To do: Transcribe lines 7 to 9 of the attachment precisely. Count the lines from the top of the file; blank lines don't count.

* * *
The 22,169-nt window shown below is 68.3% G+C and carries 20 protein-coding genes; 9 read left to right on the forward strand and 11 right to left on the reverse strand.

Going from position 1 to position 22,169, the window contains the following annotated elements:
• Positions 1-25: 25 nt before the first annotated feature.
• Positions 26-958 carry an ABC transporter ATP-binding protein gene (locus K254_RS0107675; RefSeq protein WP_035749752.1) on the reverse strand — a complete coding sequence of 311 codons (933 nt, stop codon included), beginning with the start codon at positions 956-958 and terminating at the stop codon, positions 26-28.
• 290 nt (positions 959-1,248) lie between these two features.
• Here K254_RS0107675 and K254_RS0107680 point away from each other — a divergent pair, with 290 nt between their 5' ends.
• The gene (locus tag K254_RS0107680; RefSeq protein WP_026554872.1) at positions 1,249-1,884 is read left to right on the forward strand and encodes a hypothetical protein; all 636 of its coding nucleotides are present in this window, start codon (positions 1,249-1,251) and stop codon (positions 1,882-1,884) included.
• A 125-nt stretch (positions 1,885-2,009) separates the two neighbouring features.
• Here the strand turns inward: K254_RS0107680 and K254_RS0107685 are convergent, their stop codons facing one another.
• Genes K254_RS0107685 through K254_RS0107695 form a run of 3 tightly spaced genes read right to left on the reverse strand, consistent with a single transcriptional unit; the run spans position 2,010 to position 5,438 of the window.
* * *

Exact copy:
• The gene (locus tag K254_RS0107680; RefSeq protein WP_026554872.1) at positions 1,249-1,884 is read left to right on the forward strand and encodes a hypothetical protein; all 636 of its coding nucleotides are present in this window, start codon (positions 1,249-1,251) and stop codon (positions 1,882-1,884) included.
• A 125-nt stretch (positions 1,885-2,009) separates the two neighbouring features.
• Here the strand turns inward: K254_RS0107680 and K254_RS0107685 are convergent, their stop codons facing one another.